Ask @brett_douville:

What's the best games engine in your opinion and what's your personal favourite?

Whatever engine gets you as close to realizing your vision in the resources you're able to commit. I probably had the most fun working in the engine we wrote for Starfighter, because I knew it intimately and the three senior programmers on it all had a similar philosophy of how to build code at the time, though we've all evolved in different directions I'm sure.

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Stupid question but i guess as lead programmer who have to a great people person? must have been challenging?

Must have been challenging because I'm not a people person? :) Ha. Yes, in general, being a lead is often more about developing the people you're leading but also about providing technical direction and vision, and acting as a technical sounding board for what the team hopes to achieve. The people aspect of it is one I take very seriously.

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Has programming games changed much? become easier/harder? longer/shorter?

It has changed to the most degree with the introduction of concurrent programming, with the addition of GPUs and the PS2’s architecture at the beginning of my career. That’s probably the biggest single change but it’s an enormous one - in a way, you’re often working on problems that at one time would have been problems for operating systems programmers. And concurrent programming is significantly harder than single process programming. So in that sense it’s harder.
Longer/shorter is a tougher thing. It takes longer to make the AAA games, but they’re also bigger (and have the challenge described above). Apples to apples? I can code up Asteroids or something in an hour or so, in C - but I don’t have to think about the hardware to do so (and of course, the design is established).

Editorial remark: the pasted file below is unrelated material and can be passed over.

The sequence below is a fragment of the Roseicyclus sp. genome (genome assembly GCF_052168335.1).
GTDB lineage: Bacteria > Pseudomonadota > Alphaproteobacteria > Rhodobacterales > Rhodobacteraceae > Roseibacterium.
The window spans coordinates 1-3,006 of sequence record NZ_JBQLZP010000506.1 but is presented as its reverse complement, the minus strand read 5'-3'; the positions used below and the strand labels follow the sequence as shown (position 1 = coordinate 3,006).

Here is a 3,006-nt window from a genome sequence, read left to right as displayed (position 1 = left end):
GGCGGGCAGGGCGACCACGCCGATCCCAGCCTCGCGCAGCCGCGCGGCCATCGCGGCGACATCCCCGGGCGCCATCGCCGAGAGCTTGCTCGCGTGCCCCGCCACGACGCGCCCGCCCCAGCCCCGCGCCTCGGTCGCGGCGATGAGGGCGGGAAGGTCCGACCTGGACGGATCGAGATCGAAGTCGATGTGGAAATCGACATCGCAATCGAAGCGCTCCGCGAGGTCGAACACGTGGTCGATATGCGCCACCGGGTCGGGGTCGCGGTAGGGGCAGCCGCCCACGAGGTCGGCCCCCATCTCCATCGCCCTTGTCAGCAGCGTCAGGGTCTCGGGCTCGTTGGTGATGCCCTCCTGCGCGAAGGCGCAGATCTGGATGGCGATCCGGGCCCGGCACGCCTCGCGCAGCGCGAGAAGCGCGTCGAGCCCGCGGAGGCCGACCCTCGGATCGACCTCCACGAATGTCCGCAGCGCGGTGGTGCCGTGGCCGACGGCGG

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It seems i need a journal/diary to record daily key tasks/events (old age,brain rot not sure) did you use anything to record daily tasks at LucasArts,Besthesda etc if yes what?

I've always kept my task list in a laboratory notebook or journal of some kind. Toward the end of production on SWRC, programmers would send each other 5-1 emails (five minutes to write, one minute to read) that indicated what they had done that day, this was useful for connecting the dots if something broke (oh, so and so was in this code but so was this other person). Can't really go into BGS's production methodologies, but those are things I've always done, I maintain a task list journal today and often use the task descriptions from the journal as my check-in notes to source control.

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ve read many reports of gaming companies/studios,people involved in game development suing each other.Do you think the industry is too sensitive,fickle and should let things go?

Sounds like a leading question. We live in a society where lawsuits are often required to protect one's interests -- in the case of trademark or copyright, if a company doesn't challenge this stuff, they can lose their TM or CR altogether, which could lead to anyone being able to make a thing that has the name The Elder Scrolls, for example (if BGS didn't protect its trademark). If Nintendo didn't sue to protect its licensing model, the market may have collapsed altogether again (as it had with Atari, who did not protect the integrity of their system in that way). So lawsuits can be useful both for companies and for consumers.